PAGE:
Teach me and I will forget; show me and I may remember; involve me and I will understand. -- Chinese proverb
Four years ago, after observing that the Web had evolved from version 1.0 (which allowed physicists to share research papers) to version 2.0 (which allowed people to share pictures of their cats), Ethan Zuckerman put forth a hypothesis: that sufficiently usable read/write platforms will attract both porn and activists. If there’s no porn, he continued, the tool doesn’t work, and if there are no activists, it doesn’t work well.
In 2011, we began to see just how well the Internet and its subsidiary read/write platforms work. The Arab Spring that started just before the new year, when Mohamed Bouazizi immolated himself in Tunisia, saw Facebook, Twitter and YouTube seconded from their daily broadcasts of LOLCats and put to use instead supporting uprisings in Egypt, Libya, Bahrain, and more. User-generated content was, in fact, so effective at sourcing and disseminating information about what was happening on the streets that new tools sprang up just to curate it. Esra’a Al Shafei, for example, realized that when you’re an activist you don’t have time to check Twitter AND Facebook AND YouTube AND CNN.com, so she created Crowdvoice.org to track voices of protest and consolidate them by the cause to which they relate.
The 2011 frenzy, though, was merely the first wave of Zuckerman Activists. It involved those people who are already involved, who already care, who are already familiar with the issues or who, at a minimum, are already inclined to put their hands up. This week, the USC Shoah Foundation launched IWitness, an educational tool for secondary school teachers and students. The Foundation, which was started by Steven Spielberg after he made “Schindler’s List,” has witness testimonies from 52,000 survivors of the Holocaust; it is the largest video archive of its kind in the world. Its 107,000 hours of testimony are indexed down to the minute; if you search for “breakfast Dachau” you will find not only those testimonies that discuss that topic but also the exact minute within the testimony where the topic is discussed.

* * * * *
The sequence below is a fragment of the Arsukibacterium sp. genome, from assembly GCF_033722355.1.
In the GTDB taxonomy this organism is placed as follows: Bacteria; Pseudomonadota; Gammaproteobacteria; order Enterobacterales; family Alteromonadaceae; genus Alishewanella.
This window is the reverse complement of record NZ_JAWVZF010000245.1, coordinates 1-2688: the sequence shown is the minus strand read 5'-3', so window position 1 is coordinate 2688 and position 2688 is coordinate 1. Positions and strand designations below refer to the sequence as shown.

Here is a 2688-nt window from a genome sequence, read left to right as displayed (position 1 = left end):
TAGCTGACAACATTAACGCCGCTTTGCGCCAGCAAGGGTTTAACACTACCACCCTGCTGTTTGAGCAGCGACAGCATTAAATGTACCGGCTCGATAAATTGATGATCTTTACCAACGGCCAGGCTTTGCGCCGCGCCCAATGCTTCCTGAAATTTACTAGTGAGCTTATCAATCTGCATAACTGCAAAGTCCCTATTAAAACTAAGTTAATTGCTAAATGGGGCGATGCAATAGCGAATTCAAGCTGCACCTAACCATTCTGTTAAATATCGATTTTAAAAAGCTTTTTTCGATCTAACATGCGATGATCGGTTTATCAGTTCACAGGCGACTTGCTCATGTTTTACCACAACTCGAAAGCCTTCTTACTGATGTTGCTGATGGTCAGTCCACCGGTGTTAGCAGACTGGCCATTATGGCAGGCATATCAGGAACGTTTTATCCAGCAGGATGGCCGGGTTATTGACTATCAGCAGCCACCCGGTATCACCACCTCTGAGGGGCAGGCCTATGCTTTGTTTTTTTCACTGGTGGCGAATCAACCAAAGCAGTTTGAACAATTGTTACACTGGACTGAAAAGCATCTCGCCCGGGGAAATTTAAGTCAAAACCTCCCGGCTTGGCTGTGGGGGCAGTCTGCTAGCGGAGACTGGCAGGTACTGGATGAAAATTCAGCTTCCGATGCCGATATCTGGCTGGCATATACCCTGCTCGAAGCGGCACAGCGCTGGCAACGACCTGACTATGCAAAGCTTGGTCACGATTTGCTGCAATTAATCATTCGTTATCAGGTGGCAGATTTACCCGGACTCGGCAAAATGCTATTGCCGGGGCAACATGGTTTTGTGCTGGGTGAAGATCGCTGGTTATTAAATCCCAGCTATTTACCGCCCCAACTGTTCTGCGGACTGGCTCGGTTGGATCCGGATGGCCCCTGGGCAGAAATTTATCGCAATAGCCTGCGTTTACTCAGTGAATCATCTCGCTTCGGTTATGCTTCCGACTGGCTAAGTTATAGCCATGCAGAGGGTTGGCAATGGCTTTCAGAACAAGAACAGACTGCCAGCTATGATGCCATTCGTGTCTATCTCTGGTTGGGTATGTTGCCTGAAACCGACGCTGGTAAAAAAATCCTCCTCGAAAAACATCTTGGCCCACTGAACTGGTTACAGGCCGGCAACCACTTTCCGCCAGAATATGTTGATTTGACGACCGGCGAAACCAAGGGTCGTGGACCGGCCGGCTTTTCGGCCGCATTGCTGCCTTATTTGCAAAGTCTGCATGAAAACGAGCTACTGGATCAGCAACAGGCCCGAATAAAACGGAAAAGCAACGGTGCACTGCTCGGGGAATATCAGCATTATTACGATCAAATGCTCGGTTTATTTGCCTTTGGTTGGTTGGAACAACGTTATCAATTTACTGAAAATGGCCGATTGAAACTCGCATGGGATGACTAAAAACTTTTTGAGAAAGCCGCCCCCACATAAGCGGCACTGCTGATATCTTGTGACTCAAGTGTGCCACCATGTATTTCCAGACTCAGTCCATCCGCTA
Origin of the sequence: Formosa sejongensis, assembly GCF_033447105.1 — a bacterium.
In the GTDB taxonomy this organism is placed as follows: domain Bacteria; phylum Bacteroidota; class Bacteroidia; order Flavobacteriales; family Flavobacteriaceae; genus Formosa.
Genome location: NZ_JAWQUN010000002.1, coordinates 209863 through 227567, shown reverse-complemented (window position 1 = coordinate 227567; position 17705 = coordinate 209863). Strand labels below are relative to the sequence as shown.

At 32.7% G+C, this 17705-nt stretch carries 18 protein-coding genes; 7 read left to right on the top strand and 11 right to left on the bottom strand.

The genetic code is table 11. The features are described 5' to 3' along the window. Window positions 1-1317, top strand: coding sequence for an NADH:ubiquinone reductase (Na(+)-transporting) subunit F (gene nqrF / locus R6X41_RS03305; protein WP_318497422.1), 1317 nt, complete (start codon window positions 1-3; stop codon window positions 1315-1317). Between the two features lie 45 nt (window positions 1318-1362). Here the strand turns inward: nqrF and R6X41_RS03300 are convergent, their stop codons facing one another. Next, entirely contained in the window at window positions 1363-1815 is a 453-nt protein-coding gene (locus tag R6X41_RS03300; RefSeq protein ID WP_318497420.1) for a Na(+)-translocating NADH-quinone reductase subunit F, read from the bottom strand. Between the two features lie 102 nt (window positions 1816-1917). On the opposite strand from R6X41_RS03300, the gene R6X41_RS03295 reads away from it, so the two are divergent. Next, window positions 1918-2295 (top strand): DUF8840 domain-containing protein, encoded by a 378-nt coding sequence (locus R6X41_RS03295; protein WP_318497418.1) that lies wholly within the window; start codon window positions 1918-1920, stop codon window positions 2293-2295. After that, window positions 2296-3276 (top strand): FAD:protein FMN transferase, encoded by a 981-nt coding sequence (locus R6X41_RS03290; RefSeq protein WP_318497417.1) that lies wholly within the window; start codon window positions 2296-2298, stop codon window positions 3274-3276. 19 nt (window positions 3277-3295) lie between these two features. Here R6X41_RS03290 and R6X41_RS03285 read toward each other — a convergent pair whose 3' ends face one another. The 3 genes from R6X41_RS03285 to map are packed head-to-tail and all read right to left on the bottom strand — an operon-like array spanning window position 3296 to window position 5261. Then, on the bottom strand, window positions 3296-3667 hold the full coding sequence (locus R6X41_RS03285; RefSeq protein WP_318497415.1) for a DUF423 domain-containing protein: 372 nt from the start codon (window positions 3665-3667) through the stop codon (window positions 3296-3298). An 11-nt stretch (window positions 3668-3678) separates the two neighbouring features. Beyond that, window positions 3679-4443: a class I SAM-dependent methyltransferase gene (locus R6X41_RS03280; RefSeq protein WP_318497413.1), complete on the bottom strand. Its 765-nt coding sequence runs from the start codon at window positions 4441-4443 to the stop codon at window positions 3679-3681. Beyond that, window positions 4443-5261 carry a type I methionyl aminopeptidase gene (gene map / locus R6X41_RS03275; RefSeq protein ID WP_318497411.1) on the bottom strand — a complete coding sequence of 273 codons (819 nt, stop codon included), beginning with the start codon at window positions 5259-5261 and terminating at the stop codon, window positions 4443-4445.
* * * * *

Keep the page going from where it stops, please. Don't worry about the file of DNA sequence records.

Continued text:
The Foundation’s video archive is an extraordinary resource in and of itself. But with IWitness, it becomes a tool of the digital age, a means of showing young people that their job in this world is no longer to be passive content consumers but to be involved participants. The system gives kids access to more than 1,000 eyewitness testimonies, to an online editing tool, to education on filmmaking, and to material on the ethics of documentaries. It makes history personal and immediate.
At the launch of IWitness, 350 high school students sat before Holocaust survivor Roman Kent and asked him questions about his experience, questions they formed while interacting with his testimony: what was the most difficult moment for him during the Holocaust? After experiencing the Holocaust, is he a man of faith? Was he able to forgive the Nazis?
Physicists made the Internet smart, and porn and cute cats made it ubiquitous. As Zuckerman predicted, the Arab Spring clearly showed the Web’s ability to attract activists. But the new generation of tools shows that the platform is even more powerful than Zuckerman thought. It doesn’t just attract activists; it creates them.
It involves them. And they understand.